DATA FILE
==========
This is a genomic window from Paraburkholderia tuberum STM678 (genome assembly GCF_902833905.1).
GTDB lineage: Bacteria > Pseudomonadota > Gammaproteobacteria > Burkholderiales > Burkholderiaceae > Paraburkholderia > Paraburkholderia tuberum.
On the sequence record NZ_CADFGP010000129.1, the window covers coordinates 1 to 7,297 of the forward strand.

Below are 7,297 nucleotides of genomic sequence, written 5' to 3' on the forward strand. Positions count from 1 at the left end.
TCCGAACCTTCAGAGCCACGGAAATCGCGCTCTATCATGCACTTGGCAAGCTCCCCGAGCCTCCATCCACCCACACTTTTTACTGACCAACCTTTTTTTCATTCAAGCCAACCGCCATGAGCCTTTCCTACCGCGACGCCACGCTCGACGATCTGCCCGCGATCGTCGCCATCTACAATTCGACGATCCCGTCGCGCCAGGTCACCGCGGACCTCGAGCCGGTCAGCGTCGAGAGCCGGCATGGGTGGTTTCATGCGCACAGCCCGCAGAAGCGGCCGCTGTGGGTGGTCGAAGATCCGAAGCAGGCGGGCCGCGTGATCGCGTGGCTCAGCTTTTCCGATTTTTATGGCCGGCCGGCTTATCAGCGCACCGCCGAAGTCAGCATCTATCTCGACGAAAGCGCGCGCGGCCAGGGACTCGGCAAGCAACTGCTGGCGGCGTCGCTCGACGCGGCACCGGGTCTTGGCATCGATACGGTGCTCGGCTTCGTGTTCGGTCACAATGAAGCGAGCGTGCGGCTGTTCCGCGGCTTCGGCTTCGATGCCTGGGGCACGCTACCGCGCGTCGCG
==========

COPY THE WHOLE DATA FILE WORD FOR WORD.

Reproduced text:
This is a genomic window from Paraburkholderia tuberum STM678 (genome assembly GCF_902833905.1).
GTDB lineage: Bacteria > Pseudomonadota > Gammaproteobacteria > Burkholderiales > Burkholderiaceae > Paraburkholderia > Paraburkholderia tuberum.
On the sequence record NZ_CADFGP010000129.1, the window covers coordinates 1 to 7,297 of the forward strand.

Below are 7,297 nucleotides of genomic sequence, written 5' to 3' on the forward strand. Positions count from 1 at the left end.
TCCGAACCTTCAGAGCCACGGAAATCGCGCTCTATCATGCACTTGGCAAGCTCCCCGAGCCTCCATCCACCCACACTTTTTACTGACCAACCTTTTTTTCATTCAAGCCAACCGCCATGAGCCTTTCCTACCGCGACGCCACGCTCGACGATCTGCCCGCGATCGTCGCCATCTACAATTCGACGATCCCGTCGCGCCAGGTCACCGCGGACCTCGAGCCGGTCAGCGTCGAGAGCCGGCATGGGTGGTTTCATGCGCACAGCCCGCAGAAGCGGCCGCTGTGGGTGGTCGAAGATCCGAAGCAGGCGGGCCGCGTGATCGCGTGGCTCAGCTTTTCCGATTTTTATGGCCGGCCGGCTTATCAGCGCACCGCCGAAGTCAGCATCTATCTCGACGAAAGCGCGCGCGGCCAGGGACTCGGCAAGCAACTGCTGGCGGCGTCGCTCGACGCGGCACCGGGTCTTGGCATCGATACGGTGCTCGGCTTCGTGTTCGGTCACAATGAAGCGAGCGTGCGGCTGTTCCGCGGCTTCGGCTTCGATGCCTGGGGCACGCTACCGCGCGTCGCG